By Fredrick P. Niemann, Esq. of Hanlon Niemann & Wright, a Freehold, NJ Estate & Probate Administration Attorney

What is the law concerning the release of funds held in the name of a person individually or jointly with another upon death? The law regarding the release of funds held by a bank, trust company, credit union, corporation, or person may release any amount up to 50 percent of the entire amount of funds on hand held in deposit, which belong to;

  1. An Executor;
  2. Administrator;
  3. Legal representative of the decedent;
  4. Surviving joint tenant;
  5. The estate of a minor where title to said funds are held in the name of a custodian for said minor, without the written consent of the Director, upon the application of such proper party to the institution, association, organization, corporation or person above mentioned.

The above provisions apply to each account and to each institution and person listed above with whom a decedent has any funds on deposit, including Certificates of Deposit. The maximum amount that can be released is 50 percent of the funds in the entire account whether such account is held in the decedent’s name only or jointly with another. Where the decedent holds an account jointly, only one half of the funds may be released, not the half claimed by the joint owner and an additional half of the funds belonging to the decedent.

In addition to the amount permitted to be released by an institution, association, organization, corporation, or person referenced above:

  1. Pay any and all checks drawn on any account owned by a decedent individually, jointly, or otherwise, when said checks are issued prior to death and presented for payment within 10 days following the decedent’s date of death;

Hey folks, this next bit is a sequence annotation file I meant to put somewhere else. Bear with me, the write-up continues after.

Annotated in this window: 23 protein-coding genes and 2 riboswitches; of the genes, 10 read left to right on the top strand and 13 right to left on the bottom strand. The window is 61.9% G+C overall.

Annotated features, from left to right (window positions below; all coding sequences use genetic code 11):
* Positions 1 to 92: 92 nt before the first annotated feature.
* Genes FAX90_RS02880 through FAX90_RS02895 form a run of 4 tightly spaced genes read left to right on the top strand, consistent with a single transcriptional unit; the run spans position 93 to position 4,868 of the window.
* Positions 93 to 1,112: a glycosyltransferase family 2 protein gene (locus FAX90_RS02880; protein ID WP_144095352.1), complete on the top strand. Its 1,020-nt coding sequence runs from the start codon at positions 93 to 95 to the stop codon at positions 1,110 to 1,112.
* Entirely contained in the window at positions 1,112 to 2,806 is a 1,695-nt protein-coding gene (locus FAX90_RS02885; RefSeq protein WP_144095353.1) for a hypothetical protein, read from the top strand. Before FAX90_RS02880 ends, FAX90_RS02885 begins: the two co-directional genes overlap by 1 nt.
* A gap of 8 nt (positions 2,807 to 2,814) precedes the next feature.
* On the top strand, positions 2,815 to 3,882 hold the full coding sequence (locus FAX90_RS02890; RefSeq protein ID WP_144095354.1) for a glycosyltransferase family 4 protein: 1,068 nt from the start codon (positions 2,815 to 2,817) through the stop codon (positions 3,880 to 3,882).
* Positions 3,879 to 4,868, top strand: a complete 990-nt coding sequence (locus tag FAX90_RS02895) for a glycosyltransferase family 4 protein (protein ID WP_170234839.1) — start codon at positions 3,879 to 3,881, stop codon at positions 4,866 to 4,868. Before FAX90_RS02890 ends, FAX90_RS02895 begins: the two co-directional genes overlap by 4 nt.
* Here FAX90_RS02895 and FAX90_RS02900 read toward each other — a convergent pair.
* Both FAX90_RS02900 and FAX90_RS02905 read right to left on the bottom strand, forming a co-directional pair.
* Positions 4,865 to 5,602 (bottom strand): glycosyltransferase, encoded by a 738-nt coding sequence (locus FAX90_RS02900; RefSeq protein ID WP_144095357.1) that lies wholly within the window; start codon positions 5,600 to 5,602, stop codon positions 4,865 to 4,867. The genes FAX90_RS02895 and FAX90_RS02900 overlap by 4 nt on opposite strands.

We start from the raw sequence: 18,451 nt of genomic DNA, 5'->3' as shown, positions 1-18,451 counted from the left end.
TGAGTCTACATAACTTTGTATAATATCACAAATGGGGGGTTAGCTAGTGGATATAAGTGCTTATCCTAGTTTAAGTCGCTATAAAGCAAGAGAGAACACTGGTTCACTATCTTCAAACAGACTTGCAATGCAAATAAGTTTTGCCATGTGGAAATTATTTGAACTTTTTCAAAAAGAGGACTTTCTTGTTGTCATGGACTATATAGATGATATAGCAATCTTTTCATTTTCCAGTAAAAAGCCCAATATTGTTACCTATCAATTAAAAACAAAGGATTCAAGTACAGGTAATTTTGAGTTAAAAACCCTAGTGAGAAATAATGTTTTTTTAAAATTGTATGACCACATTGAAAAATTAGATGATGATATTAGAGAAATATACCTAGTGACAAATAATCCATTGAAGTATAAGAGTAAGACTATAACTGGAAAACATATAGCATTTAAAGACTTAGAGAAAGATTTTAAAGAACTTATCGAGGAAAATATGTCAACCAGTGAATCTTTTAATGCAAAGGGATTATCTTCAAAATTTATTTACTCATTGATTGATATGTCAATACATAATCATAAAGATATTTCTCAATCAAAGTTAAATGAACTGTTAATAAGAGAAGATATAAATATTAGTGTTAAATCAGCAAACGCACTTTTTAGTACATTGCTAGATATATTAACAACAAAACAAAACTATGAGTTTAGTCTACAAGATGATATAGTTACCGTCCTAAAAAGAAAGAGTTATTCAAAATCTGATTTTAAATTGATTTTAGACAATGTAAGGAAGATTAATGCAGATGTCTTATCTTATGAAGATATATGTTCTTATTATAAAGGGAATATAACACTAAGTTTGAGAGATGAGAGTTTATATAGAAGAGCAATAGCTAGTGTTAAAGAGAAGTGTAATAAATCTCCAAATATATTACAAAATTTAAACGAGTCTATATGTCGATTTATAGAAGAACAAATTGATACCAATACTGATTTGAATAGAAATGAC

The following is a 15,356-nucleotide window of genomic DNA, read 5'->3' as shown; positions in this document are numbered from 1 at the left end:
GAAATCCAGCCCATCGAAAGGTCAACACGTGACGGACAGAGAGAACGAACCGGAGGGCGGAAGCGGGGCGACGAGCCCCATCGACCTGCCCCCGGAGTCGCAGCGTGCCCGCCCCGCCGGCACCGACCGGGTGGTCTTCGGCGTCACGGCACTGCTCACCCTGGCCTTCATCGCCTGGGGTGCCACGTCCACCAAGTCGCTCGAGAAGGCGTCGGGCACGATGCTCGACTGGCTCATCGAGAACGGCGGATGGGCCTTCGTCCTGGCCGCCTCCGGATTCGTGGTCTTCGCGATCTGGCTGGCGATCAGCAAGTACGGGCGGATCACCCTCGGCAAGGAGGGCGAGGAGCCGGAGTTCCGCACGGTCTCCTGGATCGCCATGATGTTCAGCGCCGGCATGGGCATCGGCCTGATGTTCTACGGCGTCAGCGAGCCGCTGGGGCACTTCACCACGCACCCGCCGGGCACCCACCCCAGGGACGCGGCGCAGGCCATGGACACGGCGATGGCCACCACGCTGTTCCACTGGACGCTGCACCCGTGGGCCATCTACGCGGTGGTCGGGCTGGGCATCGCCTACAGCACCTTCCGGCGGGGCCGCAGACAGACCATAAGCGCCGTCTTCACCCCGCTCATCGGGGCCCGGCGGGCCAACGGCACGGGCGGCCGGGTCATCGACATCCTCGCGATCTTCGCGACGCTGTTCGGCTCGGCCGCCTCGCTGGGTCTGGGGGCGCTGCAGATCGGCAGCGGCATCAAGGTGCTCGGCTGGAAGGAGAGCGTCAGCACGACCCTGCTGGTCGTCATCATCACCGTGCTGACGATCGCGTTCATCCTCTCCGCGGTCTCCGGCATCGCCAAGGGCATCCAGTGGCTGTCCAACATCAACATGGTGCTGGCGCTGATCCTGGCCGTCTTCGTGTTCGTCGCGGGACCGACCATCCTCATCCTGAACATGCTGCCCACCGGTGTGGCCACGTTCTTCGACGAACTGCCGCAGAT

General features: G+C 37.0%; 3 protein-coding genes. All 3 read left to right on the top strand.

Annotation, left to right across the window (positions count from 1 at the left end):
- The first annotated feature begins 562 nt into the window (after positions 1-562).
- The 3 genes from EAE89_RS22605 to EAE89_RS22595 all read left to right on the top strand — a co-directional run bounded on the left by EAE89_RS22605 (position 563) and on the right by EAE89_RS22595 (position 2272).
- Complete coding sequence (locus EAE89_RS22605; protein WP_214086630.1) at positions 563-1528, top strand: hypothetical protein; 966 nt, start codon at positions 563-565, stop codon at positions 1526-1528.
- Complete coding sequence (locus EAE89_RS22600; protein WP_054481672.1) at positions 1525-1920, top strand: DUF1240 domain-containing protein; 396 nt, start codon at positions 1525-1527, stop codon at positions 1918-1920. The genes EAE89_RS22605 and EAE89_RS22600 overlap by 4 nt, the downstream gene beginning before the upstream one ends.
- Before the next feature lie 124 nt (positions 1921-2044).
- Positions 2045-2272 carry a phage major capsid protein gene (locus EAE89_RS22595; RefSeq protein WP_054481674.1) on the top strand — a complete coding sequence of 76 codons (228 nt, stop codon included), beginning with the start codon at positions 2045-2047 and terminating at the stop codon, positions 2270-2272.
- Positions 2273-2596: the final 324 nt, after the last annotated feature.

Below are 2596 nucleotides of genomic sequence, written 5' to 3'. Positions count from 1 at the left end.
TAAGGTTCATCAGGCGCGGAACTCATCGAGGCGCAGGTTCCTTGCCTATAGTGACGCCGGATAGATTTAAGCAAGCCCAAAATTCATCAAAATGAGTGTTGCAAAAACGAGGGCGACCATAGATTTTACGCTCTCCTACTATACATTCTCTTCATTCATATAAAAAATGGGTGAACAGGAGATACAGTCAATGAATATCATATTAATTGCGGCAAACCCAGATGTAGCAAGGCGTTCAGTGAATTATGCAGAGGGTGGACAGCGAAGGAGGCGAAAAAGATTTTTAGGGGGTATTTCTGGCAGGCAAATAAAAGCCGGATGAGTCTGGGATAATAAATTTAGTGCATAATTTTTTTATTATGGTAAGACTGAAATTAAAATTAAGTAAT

2. Pay any checks in any amount for which there are sufficient funds held in deposit, drawn on any account owned by a decedent individually, jointly or otherwise, representing full or partial payment of any New Jersey Transfer Inheritance or Estate Taxes and made payable to New Jersey Inheritance and Estate Tax;
  3. Liquidate the loan of any decedent who has pledged the pass book representing a savings account as collateral for a loan, where upon the death of such a decedent the loan is in default and then make 50 percent of the remaining funds available under the blanket waiver; but

Securities of a New Jersey Corporation registered in the name of a decedent and issued by any bank, or savings and loan association situated in this State, are not subject to the Blanket Waiver rule provided in this section. Therefore, the written consent of the Director must be obtained in order to transfer or release such assets.

To discuss your NJ Estate & Probate Administration matter, please contact Fredrick P. Niemann, Esq. toll-free at (855) 376-5291 or email him at  Please ask us about our video conferencing consultations if you are unable to come to our office.